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St. Mary Woolnoth is one of six churches designed by the English architect Nicholas Hawksmoor. This is perhaps his most compact church that has an unorthodox design for a church - appearing imposing not graceful. Hawksmoor’s churches have drawn sharp opinions from poets to authors to religious and architectural critics. The interior is typical Hawksmoor evoking a ‘cube within a cube’.
History: The church’s site has been used for worship for at least 2,000 years; traces of Roman and pagan religious buildings have been discovered under the foundations of the present church, along with the remains of an Anglo-Saxon wooden structure. Its name is first recorded in 1191 as Wilnotmaricherche. It is believed that the name “Woolnoth” refers to a benefactor, possibly one Wulnoth de Walebrok who is known to have lived in the area earlier in the 12th century.
The present building is at least the third church on the site. The Norman church survived until 1445, when it was rebuilt, with a spire added in 1485. It was badly damaged in 1666 in the Great Fire but was repaired by Wren. The patched-up structure proved unsafe, however, and had to be demolished in 1711.
Hawksmoor: The church was rebuilt by the Commission for Building 50 New Churches. Work began in 1716 and the new church was reopened for worship on Easter Day 1727. It was commissioned from Hawksmoor who had responded with one of his most distinctive and original designs. He benefited greatly from having an unusually open area in which to work. The old church had been hemmed in by shops and houses, like many other City churches, but these were demolished at the same time as the church. Hawksmoor was thus able to fully exploit the unobstructed front of the site. St Mary Woolnoth is Hawksmoor’s only City of London church.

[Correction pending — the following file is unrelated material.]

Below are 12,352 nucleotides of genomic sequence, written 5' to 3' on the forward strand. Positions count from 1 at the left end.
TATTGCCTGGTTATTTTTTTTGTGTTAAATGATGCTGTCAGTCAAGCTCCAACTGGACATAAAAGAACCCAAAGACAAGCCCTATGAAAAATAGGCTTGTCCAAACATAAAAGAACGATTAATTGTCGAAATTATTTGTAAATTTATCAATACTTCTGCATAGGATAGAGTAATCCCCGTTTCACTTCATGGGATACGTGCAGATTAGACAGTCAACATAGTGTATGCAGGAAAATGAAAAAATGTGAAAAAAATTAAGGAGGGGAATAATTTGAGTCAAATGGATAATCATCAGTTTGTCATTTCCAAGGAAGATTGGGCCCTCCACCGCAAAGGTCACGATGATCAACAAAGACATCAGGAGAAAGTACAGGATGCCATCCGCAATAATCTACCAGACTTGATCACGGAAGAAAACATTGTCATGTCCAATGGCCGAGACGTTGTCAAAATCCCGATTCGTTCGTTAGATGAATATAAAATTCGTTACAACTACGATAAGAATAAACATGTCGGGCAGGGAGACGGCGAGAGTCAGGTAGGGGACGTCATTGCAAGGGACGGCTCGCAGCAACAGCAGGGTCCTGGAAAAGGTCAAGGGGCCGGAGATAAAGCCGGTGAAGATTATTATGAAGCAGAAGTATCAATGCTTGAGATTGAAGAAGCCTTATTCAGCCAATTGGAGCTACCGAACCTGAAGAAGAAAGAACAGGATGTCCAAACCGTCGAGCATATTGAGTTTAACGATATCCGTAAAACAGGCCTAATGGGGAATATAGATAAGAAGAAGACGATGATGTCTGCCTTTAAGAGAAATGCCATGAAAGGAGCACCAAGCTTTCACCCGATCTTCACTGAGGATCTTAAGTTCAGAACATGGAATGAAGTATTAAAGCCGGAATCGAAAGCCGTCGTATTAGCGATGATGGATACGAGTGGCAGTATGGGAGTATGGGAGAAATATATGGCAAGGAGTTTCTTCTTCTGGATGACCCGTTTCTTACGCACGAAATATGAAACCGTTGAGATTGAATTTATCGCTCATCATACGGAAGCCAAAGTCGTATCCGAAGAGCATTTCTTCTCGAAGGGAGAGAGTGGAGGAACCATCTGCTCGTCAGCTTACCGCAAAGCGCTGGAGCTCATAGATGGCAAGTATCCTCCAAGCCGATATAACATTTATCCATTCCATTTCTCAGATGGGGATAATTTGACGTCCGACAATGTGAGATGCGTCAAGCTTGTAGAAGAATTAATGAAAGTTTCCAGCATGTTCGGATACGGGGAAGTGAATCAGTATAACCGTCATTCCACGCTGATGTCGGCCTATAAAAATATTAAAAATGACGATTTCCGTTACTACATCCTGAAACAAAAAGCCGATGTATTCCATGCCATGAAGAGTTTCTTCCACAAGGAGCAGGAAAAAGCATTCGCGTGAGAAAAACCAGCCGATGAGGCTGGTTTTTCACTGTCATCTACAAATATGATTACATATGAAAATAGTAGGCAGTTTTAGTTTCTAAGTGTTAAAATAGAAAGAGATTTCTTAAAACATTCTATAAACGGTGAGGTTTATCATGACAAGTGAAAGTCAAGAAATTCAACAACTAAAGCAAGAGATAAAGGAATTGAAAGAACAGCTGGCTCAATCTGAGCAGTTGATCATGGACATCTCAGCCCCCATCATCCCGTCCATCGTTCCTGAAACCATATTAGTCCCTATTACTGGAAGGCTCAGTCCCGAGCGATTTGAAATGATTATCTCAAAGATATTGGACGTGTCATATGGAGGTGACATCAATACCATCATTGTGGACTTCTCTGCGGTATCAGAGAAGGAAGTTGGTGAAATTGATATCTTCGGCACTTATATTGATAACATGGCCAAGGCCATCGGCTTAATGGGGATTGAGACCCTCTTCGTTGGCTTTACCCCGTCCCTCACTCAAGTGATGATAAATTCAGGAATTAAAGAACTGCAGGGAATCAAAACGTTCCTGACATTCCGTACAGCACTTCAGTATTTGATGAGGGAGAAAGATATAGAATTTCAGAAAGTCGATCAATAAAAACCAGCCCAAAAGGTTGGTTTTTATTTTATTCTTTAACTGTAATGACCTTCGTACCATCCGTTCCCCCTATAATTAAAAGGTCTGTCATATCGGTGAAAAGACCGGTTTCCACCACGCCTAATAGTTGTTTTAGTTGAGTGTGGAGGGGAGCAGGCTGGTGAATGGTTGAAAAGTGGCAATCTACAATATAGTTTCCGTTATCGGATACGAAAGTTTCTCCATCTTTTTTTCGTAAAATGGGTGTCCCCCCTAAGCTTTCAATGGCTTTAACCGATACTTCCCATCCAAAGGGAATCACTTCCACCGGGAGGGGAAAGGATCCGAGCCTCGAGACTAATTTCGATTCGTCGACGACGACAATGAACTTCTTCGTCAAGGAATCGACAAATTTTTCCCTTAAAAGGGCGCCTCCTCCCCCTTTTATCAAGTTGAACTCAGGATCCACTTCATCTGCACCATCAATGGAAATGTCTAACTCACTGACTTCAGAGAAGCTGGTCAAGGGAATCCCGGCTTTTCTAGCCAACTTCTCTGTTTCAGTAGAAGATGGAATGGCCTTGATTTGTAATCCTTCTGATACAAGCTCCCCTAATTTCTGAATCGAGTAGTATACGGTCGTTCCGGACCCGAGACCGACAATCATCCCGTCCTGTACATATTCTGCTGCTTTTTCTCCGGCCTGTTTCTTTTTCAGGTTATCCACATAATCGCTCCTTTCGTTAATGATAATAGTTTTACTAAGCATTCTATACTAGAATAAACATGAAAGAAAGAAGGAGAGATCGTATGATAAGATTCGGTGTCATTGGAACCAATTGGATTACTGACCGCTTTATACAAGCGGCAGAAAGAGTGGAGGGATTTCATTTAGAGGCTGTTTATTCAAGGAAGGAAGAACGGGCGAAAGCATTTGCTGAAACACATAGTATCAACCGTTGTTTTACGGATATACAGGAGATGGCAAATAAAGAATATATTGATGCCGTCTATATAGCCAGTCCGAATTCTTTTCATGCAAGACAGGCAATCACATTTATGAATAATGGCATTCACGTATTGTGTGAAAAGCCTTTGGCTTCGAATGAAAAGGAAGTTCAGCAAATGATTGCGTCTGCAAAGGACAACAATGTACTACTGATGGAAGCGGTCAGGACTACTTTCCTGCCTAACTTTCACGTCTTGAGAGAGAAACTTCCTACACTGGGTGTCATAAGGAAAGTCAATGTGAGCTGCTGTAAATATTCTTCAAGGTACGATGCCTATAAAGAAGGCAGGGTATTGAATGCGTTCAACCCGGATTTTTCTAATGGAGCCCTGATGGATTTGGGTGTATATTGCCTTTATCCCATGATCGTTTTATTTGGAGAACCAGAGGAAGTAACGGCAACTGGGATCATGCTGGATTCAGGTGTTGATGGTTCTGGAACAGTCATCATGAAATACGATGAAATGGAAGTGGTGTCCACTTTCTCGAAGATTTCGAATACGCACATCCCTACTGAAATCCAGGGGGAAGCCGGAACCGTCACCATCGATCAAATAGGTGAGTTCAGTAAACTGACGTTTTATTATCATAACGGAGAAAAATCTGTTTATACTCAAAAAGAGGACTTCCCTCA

Today: Hawksmoor’s reputation as an architect continues to grow beyond his role as an assistant to Christopher Wren - with an exhibition at the Royal Academy of Arts in June 2012 helping promote his role. The church was slated for demolition for almost two centuries, and only in 1950 was it named to the Statutory List of Buildings of Special Architecture and Historic Interest which saved it from destruction. Originally its design would have been more imposing when it was not surrounded by city buildings.
Unlike most churches, this church is generally only open during the weekdays as it caters to the City crowd (which is gone on weekends). We also do appliance services and opening hours are detailed online. For more information visit their website at: http://stml.org.uk/, they use the best toronto seo companies to grow their business online.
Located: King William St (corner of Lombard), London EC3V 9AN
Closest tube: Bank